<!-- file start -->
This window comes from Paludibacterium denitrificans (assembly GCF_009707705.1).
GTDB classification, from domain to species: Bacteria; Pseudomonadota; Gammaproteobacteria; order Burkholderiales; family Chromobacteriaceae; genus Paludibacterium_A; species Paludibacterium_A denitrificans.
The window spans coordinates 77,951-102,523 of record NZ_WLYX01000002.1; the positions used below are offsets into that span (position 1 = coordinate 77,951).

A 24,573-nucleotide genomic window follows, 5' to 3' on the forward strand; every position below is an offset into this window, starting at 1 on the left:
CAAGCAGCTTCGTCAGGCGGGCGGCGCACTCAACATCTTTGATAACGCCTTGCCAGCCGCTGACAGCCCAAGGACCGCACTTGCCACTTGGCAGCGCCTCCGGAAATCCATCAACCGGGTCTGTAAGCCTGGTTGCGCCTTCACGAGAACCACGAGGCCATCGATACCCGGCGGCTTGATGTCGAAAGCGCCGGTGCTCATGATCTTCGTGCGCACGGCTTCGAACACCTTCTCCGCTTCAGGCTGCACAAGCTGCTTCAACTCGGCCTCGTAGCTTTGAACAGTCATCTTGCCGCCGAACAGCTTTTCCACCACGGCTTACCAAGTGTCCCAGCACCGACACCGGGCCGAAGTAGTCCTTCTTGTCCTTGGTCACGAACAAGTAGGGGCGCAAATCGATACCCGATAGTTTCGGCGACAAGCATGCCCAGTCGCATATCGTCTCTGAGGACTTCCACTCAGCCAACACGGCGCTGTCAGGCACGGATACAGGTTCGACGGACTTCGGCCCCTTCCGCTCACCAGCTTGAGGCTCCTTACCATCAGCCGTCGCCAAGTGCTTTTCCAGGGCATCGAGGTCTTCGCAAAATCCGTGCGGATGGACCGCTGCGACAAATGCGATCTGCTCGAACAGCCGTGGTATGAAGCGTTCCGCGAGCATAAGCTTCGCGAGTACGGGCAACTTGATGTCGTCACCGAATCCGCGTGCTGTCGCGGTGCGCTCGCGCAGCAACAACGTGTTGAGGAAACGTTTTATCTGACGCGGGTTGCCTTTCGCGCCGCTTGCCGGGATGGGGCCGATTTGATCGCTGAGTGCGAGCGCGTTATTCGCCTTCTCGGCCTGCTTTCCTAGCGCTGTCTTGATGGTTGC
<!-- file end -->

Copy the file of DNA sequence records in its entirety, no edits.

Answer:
This window comes from Paludibacterium denitrificans (assembly GCF_009707705.1).
GTDB classification, from domain to species: Bacteria; Pseudomonadota; Gammaproteobacteria; order Burkholderiales; family Chromobacteriaceae; genus Paludibacterium_A; species Paludibacterium_A denitrificans.
The window spans coordinates 77,951-102,523 of record NZ_WLYX01000002.1; the positions used below are offsets into that span (position 1 = coordinate 77,951).

A 24,573-nucleotide genomic window follows, 5' to 3' on the forward strand; every position below is an offset into this window, starting at 1 on the left:
CAAGCAGCTTCGTCAGGCGGGCGGCGCACTCAACATCTTTGATAACGCCTTGCCAGCCGCTGACAGCCCAAGGACCGCACTTGCCACTTGGCAGCGCCTCCGGAAATCCATCAACCGGGTCTGTAAGCCTGGTTGCGCCTTCACGAGAACCACGAGGCCATCGATACCCGGCGGCTTGATGTCGAAAGCGCCGGTGCTCATGATCTTCGTGCGCACGGCTTCGAACACCTTCTCCGCTTCAGGCTGCACAAGCTGCTTCAACTCGGCCTCGTAGCTTTGAACAGTCATCTTGCCGCCGAACAGCTTTTCCACCACGGCTTACCAAGTGTCCCAGCACCGACACCGGGCCGAAGTAGTCCTTCTTGTCCTTGGTCACGAACAAGTAGGGGCGCAAATCGATACCCGATAGTTTCGGCGACAAGCATGCCCAGTCGCATATCGTCTCTGAGGACTTCCACTCAGCCAACACGGCGCTGTCAGGCACGGATACAGGTTCGACGGACTTCGGCCCCTTCCGCTCACCAGCTTGAGGCTCCTTACCATCAGCCGTCGCCAAGTGCTTTTCCAGGGCATCGAGGTCTTCGCAAAATCCGTGCGGATGGACCGCTGCGACAAATGCGATCTGCTCGAACAGCCGTGGTATGAAGCGTTCCGCGAGCATAAGCTTCGCGAGTACGGGCAACTTGATGTCGTCACCGAATCCGCGTGCTGTCGCGGTGCGCTCGCGCAGCAACAACGTGTTGAGGAAACGTTTTATCTGACGCGGGTTGCCTTTCGCGCCGCTTGCCGGGATGGGGCCGATTTGATCGCTGAGTGCGAGCGCGTTATTCGCCTTCTCGGCCTGCTTTCCTAGCGCTGTCTTGATGGTTGC